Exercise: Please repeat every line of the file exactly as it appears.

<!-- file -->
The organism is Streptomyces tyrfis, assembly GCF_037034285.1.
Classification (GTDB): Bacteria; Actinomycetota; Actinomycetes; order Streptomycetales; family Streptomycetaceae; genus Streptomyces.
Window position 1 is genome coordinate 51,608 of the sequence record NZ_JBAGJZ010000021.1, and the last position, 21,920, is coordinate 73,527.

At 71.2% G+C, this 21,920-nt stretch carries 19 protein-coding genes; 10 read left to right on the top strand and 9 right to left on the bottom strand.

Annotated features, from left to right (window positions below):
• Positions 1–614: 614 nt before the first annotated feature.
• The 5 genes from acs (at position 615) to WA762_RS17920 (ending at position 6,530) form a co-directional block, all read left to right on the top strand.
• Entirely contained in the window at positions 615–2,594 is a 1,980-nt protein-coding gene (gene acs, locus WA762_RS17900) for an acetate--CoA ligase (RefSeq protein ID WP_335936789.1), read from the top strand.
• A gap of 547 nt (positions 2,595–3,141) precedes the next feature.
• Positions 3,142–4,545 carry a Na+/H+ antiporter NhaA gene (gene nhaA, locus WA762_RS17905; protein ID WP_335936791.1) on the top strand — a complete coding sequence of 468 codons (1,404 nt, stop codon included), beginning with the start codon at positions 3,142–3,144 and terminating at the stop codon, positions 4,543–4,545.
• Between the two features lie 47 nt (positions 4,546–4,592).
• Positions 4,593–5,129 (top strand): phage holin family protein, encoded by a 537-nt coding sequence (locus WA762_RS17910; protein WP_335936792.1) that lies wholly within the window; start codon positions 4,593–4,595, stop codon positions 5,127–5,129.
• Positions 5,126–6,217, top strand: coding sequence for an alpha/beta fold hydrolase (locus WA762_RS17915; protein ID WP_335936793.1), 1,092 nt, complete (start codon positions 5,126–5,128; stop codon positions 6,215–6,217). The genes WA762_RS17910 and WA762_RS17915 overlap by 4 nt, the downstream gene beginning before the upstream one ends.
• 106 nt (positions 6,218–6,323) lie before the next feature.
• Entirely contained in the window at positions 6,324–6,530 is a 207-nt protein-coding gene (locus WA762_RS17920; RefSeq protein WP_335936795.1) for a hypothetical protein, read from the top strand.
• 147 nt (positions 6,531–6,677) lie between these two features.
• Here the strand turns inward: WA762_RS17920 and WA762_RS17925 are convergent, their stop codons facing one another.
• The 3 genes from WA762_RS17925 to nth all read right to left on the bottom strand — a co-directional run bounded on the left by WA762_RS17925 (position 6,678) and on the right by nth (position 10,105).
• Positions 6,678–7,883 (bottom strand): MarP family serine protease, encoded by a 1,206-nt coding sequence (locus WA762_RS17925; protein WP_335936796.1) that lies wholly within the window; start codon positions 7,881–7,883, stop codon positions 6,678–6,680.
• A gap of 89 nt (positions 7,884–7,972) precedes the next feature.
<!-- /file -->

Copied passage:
The organism is Streptomyces tyrfis, assembly GCF_037034285.1.
Classification (GTDB): Bacteria; Actinomycetota; Actinomycetes; order Streptomycetales; family Streptomycetaceae; genus Streptomyces.
Window position 1 is genome coordinate 51,608 of the sequence record NZ_JBAGJZ010000021.1, and the last position, 21,920, is coordinate 73,527.

At 71.2% G+C, this 21,920-nt stretch carries 19 protein-coding genes; 10 read left to right on the top strand and 9 right to left on the bottom strand.

Annotated features, from left to right (window positions below):
• Positions 1–614: 614 nt before the first annotated feature.
• The 5 genes from acs (at position 615) to WA762_RS17920 (ending at position 6,530) form a co-directional block, all read left to right on the top strand.
• Entirely contained in the window at positions 615–2,594 is a 1,980-nt protein-coding gene (gene acs, locus WA762_RS17900) for an acetate--CoA ligase (RefSeq protein ID WP_335936789.1), read from the top strand.
• A gap of 547 nt (positions 2,595–3,141) precedes the next feature.
• Positions 3,142–4,545 carry a Na+/H+ antiporter NhaA gene (gene nhaA, locus WA762_RS17905; protein ID WP_335936791.1) on the top strand — a complete coding sequence of 468 codons (1,404 nt, stop codon included), beginning with the start codon at positions 3,142–3,144 and terminating at the stop codon, positions 4,543–4,545.
• Between the two features lie 47 nt (positions 4,546–4,592).
• Positions 4,593–5,129 (top strand): phage holin family protein, encoded by a 537-nt coding sequence (locus WA762_RS17910; protein WP_335936792.1) that lies wholly within the window; start codon positions 4,593–4,595, stop codon positions 5,127–5,129.
• Positions 5,126–6,217, top strand: coding sequence for an alpha/beta fold hydrolase (locus WA762_RS17915; protein ID WP_335936793.1), 1,092 nt, complete (start codon positions 5,126–5,128; stop codon positions 6,215–6,217). The genes WA762_RS17910 and WA762_RS17915 overlap by 4 nt, the downstream gene beginning before the upstream one ends.
• 106 nt (positions 6,218–6,323) lie before the next feature.
• Entirely contained in the window at positions 6,324–6,530 is a 207-nt protein-coding gene (locus WA762_RS17920; RefSeq protein WP_335936795.1) for a hypothetical protein, read from the top strand.
• 147 nt (positions 6,531–6,677) lie between these two features.
• Here the strand turns inward: WA762_RS17920 and WA762_RS17925 are convergent, their stop codons facing one another.
• The 3 genes from WA762_RS17925 to nth all read right to left on the bottom strand — a co-directional run bounded on the left by WA762_RS17925 (position 6,678) and on the right by nth (position 10,105).
• Positions 6,678–7,883 (bottom strand): MarP family serine protease, encoded by a 1,206-nt coding sequence (locus WA762_RS17925; protein WP_335936796.1) that lies wholly within the window; start codon positions 7,881–7,883, stop codon positions 6,678–6,680.
• A gap of 89 nt (positions 7,884–7,972) precedes the next feature.